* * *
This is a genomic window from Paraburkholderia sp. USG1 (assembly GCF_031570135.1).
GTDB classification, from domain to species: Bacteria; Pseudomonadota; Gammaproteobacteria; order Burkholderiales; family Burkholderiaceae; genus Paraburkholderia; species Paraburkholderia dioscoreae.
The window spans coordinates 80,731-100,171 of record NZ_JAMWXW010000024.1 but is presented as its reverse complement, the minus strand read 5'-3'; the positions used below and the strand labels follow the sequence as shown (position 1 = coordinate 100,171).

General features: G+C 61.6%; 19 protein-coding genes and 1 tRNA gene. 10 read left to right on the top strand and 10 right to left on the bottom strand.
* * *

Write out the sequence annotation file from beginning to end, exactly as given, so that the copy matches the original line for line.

This is a genomic window from Paraburkholderia sp. USG1 (assembly GCF_031570135.1).
GTDB classification, from domain to species: Bacteria; Pseudomonadota; Gammaproteobacteria; order Burkholderiales; family Burkholderiaceae; genus Paraburkholderia; species Paraburkholderia dioscoreae.
The window spans coordinates 80,731-100,171 of record NZ_JAMWXW010000024.1 but is presented as its reverse complement, the minus strand read 5'-3'; the positions used below and the strand labels follow the sequence as shown (position 1 = coordinate 100,171).

General features: G+C 61.6%; 19 protein-coding genes and 1 tRNA gene. 10 read left to right on the top strand and 10 right to left on the bottom strand.